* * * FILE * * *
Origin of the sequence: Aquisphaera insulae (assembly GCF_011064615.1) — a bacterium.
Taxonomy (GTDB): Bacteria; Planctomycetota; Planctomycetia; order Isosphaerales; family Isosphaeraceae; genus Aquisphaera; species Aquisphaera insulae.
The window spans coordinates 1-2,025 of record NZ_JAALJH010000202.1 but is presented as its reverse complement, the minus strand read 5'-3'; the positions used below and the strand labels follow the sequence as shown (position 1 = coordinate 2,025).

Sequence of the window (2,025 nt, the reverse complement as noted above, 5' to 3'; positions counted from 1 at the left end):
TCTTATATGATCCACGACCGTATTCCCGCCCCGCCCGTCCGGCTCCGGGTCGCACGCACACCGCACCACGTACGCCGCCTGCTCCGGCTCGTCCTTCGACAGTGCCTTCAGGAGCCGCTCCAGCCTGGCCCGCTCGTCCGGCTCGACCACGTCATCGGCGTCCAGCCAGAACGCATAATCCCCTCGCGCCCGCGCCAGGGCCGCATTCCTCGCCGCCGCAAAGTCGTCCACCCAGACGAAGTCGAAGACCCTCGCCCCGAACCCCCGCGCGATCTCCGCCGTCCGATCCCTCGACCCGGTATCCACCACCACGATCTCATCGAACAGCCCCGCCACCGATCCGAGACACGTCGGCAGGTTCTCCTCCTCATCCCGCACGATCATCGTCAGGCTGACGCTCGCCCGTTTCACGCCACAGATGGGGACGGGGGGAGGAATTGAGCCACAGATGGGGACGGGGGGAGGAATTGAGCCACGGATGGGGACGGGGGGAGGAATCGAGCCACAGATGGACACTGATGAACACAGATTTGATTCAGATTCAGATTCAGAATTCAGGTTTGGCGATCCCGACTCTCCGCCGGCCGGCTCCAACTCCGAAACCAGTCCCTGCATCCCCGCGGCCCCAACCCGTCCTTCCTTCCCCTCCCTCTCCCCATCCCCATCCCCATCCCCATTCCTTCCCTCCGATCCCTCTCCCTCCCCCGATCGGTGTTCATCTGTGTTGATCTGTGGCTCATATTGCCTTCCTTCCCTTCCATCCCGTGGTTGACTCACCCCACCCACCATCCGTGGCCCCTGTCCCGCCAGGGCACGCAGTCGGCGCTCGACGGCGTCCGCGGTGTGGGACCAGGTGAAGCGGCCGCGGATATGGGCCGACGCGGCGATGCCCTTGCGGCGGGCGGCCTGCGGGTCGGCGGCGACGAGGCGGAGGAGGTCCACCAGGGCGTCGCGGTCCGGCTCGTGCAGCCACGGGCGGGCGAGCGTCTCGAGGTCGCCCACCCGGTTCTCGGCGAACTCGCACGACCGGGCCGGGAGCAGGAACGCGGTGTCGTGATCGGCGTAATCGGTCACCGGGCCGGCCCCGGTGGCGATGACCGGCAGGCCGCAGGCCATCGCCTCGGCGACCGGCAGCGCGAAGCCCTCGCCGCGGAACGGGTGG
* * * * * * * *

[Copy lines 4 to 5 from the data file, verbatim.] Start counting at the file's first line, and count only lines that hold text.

Sequence of the window (2,025 nt, the reverse complement as noted above, 5' to 3'; positions counted from 1 at the left end):
TCTTATATGATCCACGACCGTATTCCCGCCCCGCCCGTCCGGCTCCGGGTCGCACGCACACCGCACCACGTACGCCGCCTGCTCCGGCTCGTCCTTCGACAGTGCCTTCAGGAGCCGCTCCAGCCTGGCCCGCTCGTCCGGCTCGACCACGTCATCGGCGTCCAGCCAGAACGCATAATCCCCTCGCGCCCGCGCCAGGGCCGCATTCCTCGCCGCCGCAAAGTCGTCCACCCAGACGAAGTCGAAGACCCTCGCCCCGAACCCCCGCGCGATCTCCGCCGTCCGATCCCTCGACCCGGTATCCACCACCACGATCTCATCGAACAGCCCCGCCACCGATCCGAGACACGTCGGCAGGTTCTCCTCCTCATCCCGCACGATCATCGTCAGGCTGACGCTCGCCCGTTTCACGCCACAGATGGGGACGGGGGGAGGAATTGAGCCACAGATGGGGACGGGGGGAGGAATTGAGCCACGGATGGGGACGGGGGGAGGAATCGAGCCACAGATGGACACTGATGAACACAGATTTGATTCAGATTCAGATTCAGAATTCAGGTTTGGCGATCCCGACTCTCCGCCGGCCGGCTCCAACTCCGAAACCAGTCCCTGCATCCCCGCGGCCCCAACCCGTCCTTCCTTCCCCTCCCTCTCCCCATCCCCATCCCCATCCCCATTCCTTCCCTCCGATCCCTCTCCCTCCCCCGATCGGTGTTCATCTGTGTTGATCTGTGGCTCATATTGCCTTCCTTCCCTTCCATCCCGTGGTTGACTCACCCCACCCACCATCCGTGGCCCCTGTCCCGCCAGGGCACGCAGTCGGCGCTCGACGGCGTCCGCGGTGTGGGACCAGGTGAAGCGGCCGCGGATATGGGCCGACGCGGCGATGCCCTTGCGGCGGGCGGCCTGCGGGTCGGCGGCGACGAGGCGGAGGAGGTCCACCAGGGCGTCGCGGTCCGGCTCGTGCAGCCACGGGCGGGCGAGCGTCTCGAGGTCGCCCACCCGGTTCTCGGCGAACTCGCACGACCGGGCCGGGAGCAGGAACGCGGTGTCGTGATCGGCGTAATCGGTCACCGGGCCGGCCCCGGTGGCGATGACCGGCAGGCCGCAGGCCATCGCCTCGGCGACCGGCAGCGCGAAGCCCTCGCCGCGGAACGGGTGG